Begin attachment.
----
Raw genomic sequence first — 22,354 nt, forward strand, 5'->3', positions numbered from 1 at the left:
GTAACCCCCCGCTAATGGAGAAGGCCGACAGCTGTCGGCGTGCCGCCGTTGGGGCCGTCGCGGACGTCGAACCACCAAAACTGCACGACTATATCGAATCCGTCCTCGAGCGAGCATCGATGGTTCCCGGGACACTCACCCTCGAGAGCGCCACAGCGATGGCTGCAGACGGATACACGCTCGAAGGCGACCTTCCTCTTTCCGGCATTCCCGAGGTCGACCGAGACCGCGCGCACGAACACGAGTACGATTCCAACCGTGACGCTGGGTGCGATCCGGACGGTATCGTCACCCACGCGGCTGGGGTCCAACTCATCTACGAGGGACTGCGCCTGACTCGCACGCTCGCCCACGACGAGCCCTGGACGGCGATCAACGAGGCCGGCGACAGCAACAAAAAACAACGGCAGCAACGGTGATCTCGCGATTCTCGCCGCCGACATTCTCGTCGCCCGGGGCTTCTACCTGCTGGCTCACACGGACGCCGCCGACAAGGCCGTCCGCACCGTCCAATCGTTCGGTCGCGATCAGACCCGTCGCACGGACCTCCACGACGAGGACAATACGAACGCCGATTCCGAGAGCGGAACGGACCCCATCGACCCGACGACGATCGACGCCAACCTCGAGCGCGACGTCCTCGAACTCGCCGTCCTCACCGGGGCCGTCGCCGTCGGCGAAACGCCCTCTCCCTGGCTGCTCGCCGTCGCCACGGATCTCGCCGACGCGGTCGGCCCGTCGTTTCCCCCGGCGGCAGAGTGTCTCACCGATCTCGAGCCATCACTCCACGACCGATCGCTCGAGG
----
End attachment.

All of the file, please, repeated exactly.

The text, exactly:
Raw genomic sequence first — 22,354 nt, forward strand, 5'->3', positions numbered from 1 at the left:
GTAACCCCCCGCTAATGGAGAAGGCCGACAGCTGTCGGCGTGCCGCCGTTGGGGCCGTCGCGGACGTCGAACCACCAAAACTGCACGACTATATCGAATCCGTCCTCGAGCGAGCATCGATGGTTCCCGGGACACTCACCCTCGAGAGCGCCACAGCGATGGCTGCAGACGGATACACGCTCGAAGGCGACCTTCCTCTTTCCGGCATTCCCGAGGTCGACCGAGACCGCGCGCACGAACACGAGTACGATTCCAACCGTGACGCTGGGTGCGATCCGGACGGTATCGTCACCCACGCGGCTGGGGTCCAACTCATCTACGAGGGACTGCGCCTGACTCGCACGCTCGCCCACGACGAGCCCTGGACGGCGATCAACGAGGCCGGCGACAGCAACAAAAAACAACGGCAGCAACGGTGATCTCGCGATTCTCGCCGCCGACATTCTCGTCGCCCGGGGCTTCTACCTGCTGGCTCACACGGACGCCGCCGACAAGGCCGTCCGCACCGTCCAATCGTTCGGTCGCGATCAGACCCGTCGCACGGACCTCCACGACGAGGACAATACGAACGCCGATTCCGAGAGCGGAACGGACCCCATCGACCCGACGACGATCGACGCCAACCTCGAGCGCGACGTCCTCGAACTCGCCGTCCTCACCGGGGCCGTCGCCGTCGGCGAAACGCCCTCTCCCTGGCTGCTCGCCGTCGCCACGGATCTCGCCGACGCGGTCGGCCCGTCGTTTCCCCCGGCGGCAGAGTGTCTCACCGATCTCGAGCCATCACTCCACGACCGATCGCTCGAGG